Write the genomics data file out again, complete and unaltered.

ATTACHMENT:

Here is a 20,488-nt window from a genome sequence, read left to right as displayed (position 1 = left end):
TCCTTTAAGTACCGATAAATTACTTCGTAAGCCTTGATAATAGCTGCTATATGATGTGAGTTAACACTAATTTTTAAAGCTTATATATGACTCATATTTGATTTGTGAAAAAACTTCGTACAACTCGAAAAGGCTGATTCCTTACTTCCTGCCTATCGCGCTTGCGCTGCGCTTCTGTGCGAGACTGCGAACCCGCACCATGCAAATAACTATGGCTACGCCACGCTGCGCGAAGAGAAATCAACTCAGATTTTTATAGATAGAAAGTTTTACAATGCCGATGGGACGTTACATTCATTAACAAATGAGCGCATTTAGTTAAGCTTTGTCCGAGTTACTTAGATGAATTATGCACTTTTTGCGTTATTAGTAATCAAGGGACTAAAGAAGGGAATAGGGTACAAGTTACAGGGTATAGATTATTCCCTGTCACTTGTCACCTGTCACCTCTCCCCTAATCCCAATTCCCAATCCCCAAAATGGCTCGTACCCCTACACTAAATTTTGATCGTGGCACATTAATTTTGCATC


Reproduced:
Here is a 20,488-nt window from a genome sequence, read left to right as displayed (position 1 = left end):
TCCTTTAAGTACCGATAAATTACTTCGTAAGCCTTGATAATAGCTGCTATATGATGTGAGTTAACACTAATTTTTAAAGCTTATATATGACTCATATTTGATTTGTGAAAAAACTTCGTACAACTCGAAAAGGCTGATTCCTTACTTCCTGCCTATCGCGCTTGCGCTGCGCTTCTGTGCGAGACTGCGAACCCGCACCATGCAAATAACTATGGCTACGCCACGCTGCGCGAAGAGAAATCAACTCAGATTTTTATAGATAGAAAGTTTTACAATGCCGATGGGACGTTACATTCATTAACAAATGAGCGCATTTAGTTAAGCTTTGTCCGAGTTACTTAGATGAATTATGCACTTTTTGCGTTATTAGTAATCAAGGGACTAAAGAAGGGAATAGGGTACAAGTTACAGGGTATAGATTATTCCCTGTCACTTGTCACCTGTCACCTCTCCCCTAATCCCAATTCCCAATCCCCAAAATGGCTCGTACCCCTACACTAAATTTTGATCGTGGCACATTAATTTTGCATC